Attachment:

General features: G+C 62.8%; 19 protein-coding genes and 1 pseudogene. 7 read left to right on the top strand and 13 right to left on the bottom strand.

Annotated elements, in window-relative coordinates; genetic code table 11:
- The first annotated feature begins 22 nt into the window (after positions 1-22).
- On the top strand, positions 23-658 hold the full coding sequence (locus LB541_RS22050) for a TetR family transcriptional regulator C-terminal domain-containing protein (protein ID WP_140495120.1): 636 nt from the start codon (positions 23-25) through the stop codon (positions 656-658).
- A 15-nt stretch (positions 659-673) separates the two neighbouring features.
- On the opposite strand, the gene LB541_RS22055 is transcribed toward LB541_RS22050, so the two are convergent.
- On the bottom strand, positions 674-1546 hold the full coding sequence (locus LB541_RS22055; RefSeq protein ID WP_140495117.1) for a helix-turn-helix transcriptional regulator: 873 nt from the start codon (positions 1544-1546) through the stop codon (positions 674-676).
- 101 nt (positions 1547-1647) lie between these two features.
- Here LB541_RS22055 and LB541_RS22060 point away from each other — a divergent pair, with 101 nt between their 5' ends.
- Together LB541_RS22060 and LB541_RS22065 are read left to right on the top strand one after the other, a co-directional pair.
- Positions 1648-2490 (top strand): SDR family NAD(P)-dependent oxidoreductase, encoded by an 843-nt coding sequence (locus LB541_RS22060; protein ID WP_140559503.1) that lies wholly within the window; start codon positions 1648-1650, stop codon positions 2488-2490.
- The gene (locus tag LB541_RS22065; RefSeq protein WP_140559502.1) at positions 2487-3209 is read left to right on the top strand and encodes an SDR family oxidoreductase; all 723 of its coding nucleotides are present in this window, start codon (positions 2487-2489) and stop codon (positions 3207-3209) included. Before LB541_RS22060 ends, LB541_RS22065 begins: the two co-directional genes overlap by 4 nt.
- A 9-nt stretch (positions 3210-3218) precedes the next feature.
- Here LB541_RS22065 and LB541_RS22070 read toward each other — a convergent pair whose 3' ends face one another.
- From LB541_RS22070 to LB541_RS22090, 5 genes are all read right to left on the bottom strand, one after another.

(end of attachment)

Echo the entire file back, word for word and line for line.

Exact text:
General features: G+C 62.8%; 19 protein-coding genes and 1 pseudogene. 7 read left to right on the top strand and 13 right to left on the bottom strand.

Annotated elements, in window-relative coordinates; genetic code table 11:
- The first annotated feature begins 22 nt into the window (after positions 1-22).
- On the top strand, positions 23-658 hold the full coding sequence (locus LB541_RS22050) for a TetR family transcriptional regulator C-terminal domain-containing protein (protein ID WP_140495120.1): 636 nt from the start codon (positions 23-25) through the stop codon (positions 656-658).
- A 15-nt stretch (positions 659-673) separates the two neighbouring features.
- On the opposite strand, the gene LB541_RS22055 is transcribed toward LB541_RS22050, so the two are convergent.
- On the bottom strand, positions 674-1546 hold the full coding sequence (locus LB541_RS22055; RefSeq protein ID WP_140495117.1) for a helix-turn-helix transcriptional regulator: 873 nt from the start codon (positions 1544-1546) through the stop codon (positions 674-676).
- 101 nt (positions 1547-1647) lie between these two features.
- Here LB541_RS22055 and LB541_RS22060 point away from each other — a divergent pair, with 101 nt between their 5' ends.
- Together LB541_RS22060 and LB541_RS22065 are read left to right on the top strand one after the other, a co-directional pair.
- Positions 1648-2490 (top strand): SDR family NAD(P)-dependent oxidoreductase, encoded by an 843-nt coding sequence (locus LB541_RS22060; protein ID WP_140559503.1) that lies wholly within the window; start codon positions 1648-1650, stop codon positions 2488-2490.
- The gene (locus tag LB541_RS22065; RefSeq protein WP_140559502.1) at positions 2487-3209 is read left to right on the top strand and encodes an SDR family oxidoreductase; all 723 of its coding nucleotides are present in this window, start codon (positions 2487-2489) and stop codon (positions 3207-3209) included. Before LB541_RS22060 ends, LB541_RS22065 begins: the two co-directional genes overlap by 4 nt.
- A 9-nt stretch (positions 3210-3218) precedes the next feature.
- Here LB541_RS22065 and LB541_RS22070 read toward each other — a convergent pair whose 3' ends face one another.
- From LB541_RS22070 to LB541_RS22090, 5 genes are all read right to left on the bottom strand, one after another.